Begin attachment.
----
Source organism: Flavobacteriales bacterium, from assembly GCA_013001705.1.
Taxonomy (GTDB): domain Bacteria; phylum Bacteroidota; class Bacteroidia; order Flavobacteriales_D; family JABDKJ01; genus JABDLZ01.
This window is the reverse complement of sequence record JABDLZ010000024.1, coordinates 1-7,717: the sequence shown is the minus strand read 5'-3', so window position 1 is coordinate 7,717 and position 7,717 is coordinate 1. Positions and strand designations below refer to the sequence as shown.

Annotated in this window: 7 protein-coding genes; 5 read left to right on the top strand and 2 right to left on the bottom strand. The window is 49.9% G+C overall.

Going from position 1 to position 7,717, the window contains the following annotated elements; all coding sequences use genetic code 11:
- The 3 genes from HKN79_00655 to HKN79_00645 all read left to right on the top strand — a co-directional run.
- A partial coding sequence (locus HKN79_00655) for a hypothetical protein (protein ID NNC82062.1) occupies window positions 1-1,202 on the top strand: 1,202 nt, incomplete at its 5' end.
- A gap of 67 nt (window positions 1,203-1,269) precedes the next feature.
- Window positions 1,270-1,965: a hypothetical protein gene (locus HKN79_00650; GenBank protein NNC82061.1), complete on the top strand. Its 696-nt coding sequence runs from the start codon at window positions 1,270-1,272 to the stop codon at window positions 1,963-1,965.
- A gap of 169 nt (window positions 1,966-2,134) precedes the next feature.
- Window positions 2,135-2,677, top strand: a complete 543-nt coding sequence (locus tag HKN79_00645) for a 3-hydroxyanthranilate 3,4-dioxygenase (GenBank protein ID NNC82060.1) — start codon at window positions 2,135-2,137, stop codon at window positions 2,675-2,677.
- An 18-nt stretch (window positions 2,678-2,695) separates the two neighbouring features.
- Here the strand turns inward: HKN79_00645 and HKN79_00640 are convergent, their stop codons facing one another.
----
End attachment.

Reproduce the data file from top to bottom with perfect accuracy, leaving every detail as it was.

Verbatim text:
Source organism: Flavobacteriales bacterium, from assembly GCA_013001705.1.
Taxonomy (GTDB): domain Bacteria; phylum Bacteroidota; class Bacteroidia; order Flavobacteriales_D; family JABDKJ01; genus JABDLZ01.
This window is the reverse complement of sequence record JABDLZ010000024.1, coordinates 1-7,717: the sequence shown is the minus strand read 5'-3', so window position 1 is coordinate 7,717 and position 7,717 is coordinate 1. Positions and strand designations below refer to the sequence as shown.

Annotated in this window: 7 protein-coding genes; 5 read left to right on the top strand and 2 right to left on the bottom strand. The window is 49.9% G+C overall.

Going from position 1 to position 7,717, the window contains the following annotated elements; all coding sequences use genetic code 11:
- The 3 genes from HKN79_00655 to HKN79_00645 all read left to right on the top strand — a co-directional run.
- A partial coding sequence (locus HKN79_00655) for a hypothetical protein (protein ID NNC82062.1) occupies window positions 1-1,202 on the top strand: 1,202 nt, incomplete at its 5' end.
- A gap of 67 nt (window positions 1,203-1,269) precedes the next feature.
- Window positions 1,270-1,965: a hypothetical protein gene (locus HKN79_00650; GenBank protein NNC82061.1), complete on the top strand. Its 696-nt coding sequence runs from the start codon at window positions 1,270-1,272 to the stop codon at window positions 1,963-1,965.
- A gap of 169 nt (window positions 1,966-2,134) precedes the next feature.
- Window positions 2,135-2,677, top strand: a complete 543-nt coding sequence (locus tag HKN79_00645) for a 3-hydroxyanthranilate 3,4-dioxygenase (GenBank protein ID NNC82060.1) — start codon at window positions 2,135-2,137, stop codon at window positions 2,675-2,677.
- An 18-nt stretch (window positions 2,678-2,695) separates the two neighbouring features.
- Here the strand turns inward: HKN79_00645 and HKN79_00640 are convergent, their stop codons facing one another.